The loaded trains were dropped at Island Falls end and the tractors returned immediately with a string of empty sleighs. Caterpillar tractors spotted the loading sleighs for unloading and made up the train of empties.

Freighting started December 18, 1928, and ended on March 31, 1929. The bulk of freight was moved between January 10 and February 22 the loads on the Linns (over the tracks) were only three to four tons at first, due to poor ice conditions. These loads were gradually increased until a maximum of 13 tons per tractor was hauled.

The tractors when loaded with 13 tons could pull a total live load behind them of approximately 100 tons. They would run three to three and a half miles per hour loaded, and six to seven miles when returning empty.

A heavy load on ice too thin

The tractors broke through the ice in numerous places where the water channels were narrow and water currents kept the ice from thickening.

The roads on the lakes were ploughed from 20 to 60 feet wide, were all brushed by small evergreen trees at intervals of 200 yards, on one side of the road. This prevented the tractors from becoming lost during blinding snowstorms. Miles were marked by posts at regular intervals throughout the entire route.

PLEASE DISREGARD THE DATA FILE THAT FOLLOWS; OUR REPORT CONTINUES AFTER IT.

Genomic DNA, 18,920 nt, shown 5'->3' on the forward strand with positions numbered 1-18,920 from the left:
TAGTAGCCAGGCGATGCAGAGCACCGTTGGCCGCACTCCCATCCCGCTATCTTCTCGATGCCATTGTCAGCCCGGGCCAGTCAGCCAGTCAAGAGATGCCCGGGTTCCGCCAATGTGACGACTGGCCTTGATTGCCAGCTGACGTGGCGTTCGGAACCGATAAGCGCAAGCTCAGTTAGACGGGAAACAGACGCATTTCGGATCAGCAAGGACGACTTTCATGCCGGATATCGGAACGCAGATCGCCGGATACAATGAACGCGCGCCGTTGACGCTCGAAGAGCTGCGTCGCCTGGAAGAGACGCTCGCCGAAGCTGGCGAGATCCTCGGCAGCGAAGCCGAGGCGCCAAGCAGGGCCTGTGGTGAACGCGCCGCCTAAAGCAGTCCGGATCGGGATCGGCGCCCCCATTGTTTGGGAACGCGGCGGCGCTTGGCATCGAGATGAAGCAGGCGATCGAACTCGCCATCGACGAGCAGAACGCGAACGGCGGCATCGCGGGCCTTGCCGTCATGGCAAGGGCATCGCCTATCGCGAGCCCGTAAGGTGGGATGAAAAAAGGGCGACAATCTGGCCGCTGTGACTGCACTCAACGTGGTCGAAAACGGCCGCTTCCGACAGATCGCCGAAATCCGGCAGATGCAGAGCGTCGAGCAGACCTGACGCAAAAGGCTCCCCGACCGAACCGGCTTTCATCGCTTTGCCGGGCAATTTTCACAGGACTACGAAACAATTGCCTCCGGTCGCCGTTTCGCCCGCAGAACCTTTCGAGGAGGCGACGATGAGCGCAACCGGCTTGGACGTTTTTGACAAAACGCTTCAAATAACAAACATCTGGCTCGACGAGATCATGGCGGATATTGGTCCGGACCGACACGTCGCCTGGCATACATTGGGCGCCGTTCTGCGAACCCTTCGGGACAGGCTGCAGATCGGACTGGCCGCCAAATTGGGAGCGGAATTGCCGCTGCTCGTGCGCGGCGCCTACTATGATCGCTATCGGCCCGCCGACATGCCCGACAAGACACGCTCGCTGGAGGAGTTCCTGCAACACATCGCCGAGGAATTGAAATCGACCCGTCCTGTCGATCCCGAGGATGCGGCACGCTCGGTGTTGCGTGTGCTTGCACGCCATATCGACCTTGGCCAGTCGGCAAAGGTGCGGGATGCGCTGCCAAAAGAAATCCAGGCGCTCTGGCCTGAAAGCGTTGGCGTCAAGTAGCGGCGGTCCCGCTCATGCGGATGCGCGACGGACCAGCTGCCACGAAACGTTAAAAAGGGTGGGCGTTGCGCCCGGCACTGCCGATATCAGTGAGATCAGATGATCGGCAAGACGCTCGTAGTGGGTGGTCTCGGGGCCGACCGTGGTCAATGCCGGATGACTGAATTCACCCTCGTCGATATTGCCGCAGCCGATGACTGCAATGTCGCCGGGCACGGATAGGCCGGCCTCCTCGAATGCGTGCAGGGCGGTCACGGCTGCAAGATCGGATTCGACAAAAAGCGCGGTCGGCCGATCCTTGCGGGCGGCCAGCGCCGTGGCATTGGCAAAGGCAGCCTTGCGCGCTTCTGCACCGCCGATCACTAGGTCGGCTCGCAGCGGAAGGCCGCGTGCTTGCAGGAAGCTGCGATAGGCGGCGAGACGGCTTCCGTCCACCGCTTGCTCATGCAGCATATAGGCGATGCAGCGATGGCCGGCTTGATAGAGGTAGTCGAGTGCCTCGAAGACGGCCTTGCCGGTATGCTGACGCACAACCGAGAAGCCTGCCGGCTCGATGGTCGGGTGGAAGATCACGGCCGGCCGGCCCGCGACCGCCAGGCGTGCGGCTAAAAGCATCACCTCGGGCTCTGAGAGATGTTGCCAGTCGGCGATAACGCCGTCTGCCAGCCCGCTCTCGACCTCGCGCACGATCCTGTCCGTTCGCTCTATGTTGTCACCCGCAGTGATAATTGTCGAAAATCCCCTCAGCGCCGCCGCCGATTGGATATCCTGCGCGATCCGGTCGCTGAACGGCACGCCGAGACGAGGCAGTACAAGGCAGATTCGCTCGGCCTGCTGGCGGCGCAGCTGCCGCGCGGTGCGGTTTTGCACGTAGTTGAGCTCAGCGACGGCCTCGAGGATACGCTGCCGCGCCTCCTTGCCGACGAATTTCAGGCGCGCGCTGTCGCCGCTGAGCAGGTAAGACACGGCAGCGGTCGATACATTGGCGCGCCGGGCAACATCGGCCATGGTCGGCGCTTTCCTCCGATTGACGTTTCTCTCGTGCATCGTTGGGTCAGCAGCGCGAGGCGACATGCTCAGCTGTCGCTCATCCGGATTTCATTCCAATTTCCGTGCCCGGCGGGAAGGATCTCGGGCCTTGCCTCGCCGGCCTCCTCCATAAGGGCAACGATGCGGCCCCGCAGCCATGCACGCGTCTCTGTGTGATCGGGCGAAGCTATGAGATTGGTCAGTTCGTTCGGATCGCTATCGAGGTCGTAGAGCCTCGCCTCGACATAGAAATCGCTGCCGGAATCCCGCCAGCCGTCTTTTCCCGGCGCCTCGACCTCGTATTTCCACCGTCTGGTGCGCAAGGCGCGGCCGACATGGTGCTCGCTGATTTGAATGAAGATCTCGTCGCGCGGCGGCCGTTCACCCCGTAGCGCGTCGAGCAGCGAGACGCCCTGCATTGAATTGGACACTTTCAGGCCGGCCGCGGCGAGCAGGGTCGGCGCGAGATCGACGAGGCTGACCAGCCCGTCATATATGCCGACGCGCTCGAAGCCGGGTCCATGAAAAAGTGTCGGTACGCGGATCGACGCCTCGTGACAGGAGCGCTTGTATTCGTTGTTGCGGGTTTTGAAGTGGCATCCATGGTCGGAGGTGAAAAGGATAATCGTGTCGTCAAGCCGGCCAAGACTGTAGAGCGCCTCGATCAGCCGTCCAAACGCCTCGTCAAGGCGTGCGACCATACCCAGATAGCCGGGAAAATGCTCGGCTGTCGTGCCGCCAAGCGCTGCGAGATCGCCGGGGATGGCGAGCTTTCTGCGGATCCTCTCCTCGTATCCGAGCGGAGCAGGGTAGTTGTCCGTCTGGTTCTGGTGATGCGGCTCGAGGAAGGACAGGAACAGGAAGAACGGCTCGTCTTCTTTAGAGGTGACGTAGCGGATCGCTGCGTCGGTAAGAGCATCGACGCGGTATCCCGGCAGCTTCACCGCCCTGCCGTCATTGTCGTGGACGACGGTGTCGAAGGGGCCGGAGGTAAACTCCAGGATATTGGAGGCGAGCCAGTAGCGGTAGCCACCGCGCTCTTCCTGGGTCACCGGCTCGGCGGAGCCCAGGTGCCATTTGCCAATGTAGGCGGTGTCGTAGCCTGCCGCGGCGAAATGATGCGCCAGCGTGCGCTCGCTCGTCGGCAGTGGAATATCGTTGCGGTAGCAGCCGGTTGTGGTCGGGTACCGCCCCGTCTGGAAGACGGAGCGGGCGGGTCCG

Unknown driver and Linn tractors at Mile 86

The freight was brought to Mile 87 from points all over Canada and the U.S. Shipments were so arranged that a proper amount of tonnage arrived at the siding each day. Should delays in delivery occur other available material was substituted on short notice. Shipments in transit on the railroad were checked up at every divisional point.

Twelve tractors were purchased to haul the freight. The hauling was done however, by 11 tractors, as No. 3 tractor was damaged by fire on the 19th of December and reconditioned for service by March 15.

Accurate account and check was kept on all tonnages. Freight checkers worked night and day, and okayed every load before sending it forward. A crew of 210 men performed all the work.

Over 25,000 gallons of gasoline were consumed during the hauling season, along with 154 barrels of oil.

Twenty-three thousand tons of freight in 42 days. Twenty-seven million, in 1928 dollars, was spent on Flin Flon and Island Falls before any money was returned from the sale of metals.

This account of the freight haul to Island Falls was written in 1940 and published in the 10th anniversary booklet of the Benevolent and Protective Order of Elks of Flin Flon Lodge. Author was not listed.

More pictures below. Click on an image for a larger view.